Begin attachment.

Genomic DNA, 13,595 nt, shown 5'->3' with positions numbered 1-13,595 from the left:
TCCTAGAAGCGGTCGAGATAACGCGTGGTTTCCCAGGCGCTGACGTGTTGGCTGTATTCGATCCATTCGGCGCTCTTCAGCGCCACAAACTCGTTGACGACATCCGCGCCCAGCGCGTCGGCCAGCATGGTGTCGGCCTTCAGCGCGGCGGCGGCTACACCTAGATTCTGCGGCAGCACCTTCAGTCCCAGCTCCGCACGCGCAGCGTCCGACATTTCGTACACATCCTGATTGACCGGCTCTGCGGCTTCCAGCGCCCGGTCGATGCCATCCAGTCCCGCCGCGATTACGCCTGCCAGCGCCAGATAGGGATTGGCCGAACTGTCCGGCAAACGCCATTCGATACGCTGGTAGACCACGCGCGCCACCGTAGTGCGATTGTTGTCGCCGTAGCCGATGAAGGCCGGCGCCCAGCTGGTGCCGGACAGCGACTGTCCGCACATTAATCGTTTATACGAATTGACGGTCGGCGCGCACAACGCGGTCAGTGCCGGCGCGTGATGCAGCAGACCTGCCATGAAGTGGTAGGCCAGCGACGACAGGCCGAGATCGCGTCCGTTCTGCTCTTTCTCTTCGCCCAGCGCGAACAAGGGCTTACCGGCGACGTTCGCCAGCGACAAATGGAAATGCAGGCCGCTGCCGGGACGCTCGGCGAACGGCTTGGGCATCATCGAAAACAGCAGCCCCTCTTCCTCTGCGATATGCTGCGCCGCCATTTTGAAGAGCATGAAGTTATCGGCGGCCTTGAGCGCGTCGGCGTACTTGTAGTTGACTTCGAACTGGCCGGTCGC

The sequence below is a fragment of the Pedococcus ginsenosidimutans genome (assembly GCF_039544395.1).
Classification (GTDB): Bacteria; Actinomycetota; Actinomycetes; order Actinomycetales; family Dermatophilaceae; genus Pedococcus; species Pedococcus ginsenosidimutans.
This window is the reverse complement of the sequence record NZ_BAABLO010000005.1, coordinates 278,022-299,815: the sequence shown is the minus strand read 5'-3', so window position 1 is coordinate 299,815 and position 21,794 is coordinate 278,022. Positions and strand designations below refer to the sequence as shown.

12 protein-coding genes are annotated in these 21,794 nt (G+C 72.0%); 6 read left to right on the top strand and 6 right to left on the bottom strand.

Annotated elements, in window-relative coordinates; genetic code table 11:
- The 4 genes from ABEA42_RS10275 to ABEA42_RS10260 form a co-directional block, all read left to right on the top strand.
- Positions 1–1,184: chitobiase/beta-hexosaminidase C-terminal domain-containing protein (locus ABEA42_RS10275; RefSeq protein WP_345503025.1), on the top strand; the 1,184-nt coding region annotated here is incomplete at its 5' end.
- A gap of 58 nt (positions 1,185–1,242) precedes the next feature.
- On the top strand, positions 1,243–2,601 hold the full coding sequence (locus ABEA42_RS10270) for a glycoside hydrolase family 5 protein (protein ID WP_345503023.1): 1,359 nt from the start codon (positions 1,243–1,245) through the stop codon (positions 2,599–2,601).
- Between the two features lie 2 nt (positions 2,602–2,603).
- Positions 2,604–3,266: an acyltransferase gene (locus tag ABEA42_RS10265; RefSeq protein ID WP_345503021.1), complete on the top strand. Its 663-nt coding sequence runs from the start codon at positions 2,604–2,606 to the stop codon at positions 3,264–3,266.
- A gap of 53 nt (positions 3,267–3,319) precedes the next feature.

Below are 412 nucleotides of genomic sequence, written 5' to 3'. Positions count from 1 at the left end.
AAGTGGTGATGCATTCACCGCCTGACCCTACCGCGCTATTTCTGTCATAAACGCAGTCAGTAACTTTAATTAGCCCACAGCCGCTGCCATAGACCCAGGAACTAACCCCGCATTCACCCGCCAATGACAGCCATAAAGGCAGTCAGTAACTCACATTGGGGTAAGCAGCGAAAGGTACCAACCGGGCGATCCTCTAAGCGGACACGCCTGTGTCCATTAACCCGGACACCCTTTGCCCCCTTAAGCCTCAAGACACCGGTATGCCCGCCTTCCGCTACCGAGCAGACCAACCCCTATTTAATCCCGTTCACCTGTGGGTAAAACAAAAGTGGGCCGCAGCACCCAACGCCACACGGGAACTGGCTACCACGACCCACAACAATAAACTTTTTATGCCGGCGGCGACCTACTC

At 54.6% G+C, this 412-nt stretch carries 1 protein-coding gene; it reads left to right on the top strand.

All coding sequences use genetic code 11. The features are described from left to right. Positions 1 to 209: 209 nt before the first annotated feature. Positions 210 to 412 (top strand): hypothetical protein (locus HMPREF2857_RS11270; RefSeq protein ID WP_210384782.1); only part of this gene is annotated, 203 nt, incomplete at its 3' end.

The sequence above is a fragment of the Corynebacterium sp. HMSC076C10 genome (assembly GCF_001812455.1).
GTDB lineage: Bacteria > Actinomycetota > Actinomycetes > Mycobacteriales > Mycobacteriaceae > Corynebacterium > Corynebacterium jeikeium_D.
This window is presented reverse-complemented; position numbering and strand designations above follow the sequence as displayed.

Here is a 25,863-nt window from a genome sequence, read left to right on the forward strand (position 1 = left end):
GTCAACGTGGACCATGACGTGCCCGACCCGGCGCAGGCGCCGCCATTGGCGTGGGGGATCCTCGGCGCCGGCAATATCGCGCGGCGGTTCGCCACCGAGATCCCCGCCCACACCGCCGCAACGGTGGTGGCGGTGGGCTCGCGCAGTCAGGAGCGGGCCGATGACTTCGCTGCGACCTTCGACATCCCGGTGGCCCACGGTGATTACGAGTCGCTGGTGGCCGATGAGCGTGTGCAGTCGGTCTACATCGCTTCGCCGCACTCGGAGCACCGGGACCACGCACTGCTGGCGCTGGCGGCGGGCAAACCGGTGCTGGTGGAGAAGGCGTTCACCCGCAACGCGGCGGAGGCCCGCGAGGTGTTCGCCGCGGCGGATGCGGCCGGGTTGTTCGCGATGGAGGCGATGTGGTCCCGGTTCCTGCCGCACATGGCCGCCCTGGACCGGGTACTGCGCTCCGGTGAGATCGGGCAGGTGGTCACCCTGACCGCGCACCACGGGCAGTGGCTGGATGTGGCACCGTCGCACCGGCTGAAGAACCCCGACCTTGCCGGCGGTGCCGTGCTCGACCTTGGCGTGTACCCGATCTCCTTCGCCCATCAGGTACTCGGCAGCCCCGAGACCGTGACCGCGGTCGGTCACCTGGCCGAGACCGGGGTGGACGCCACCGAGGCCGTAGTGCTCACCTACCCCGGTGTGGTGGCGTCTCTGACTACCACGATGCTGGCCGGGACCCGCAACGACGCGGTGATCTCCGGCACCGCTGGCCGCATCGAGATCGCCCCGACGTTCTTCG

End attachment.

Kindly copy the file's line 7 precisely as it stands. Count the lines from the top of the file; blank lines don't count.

Annotated elements, in window-relative coordinates; genetic code table 11: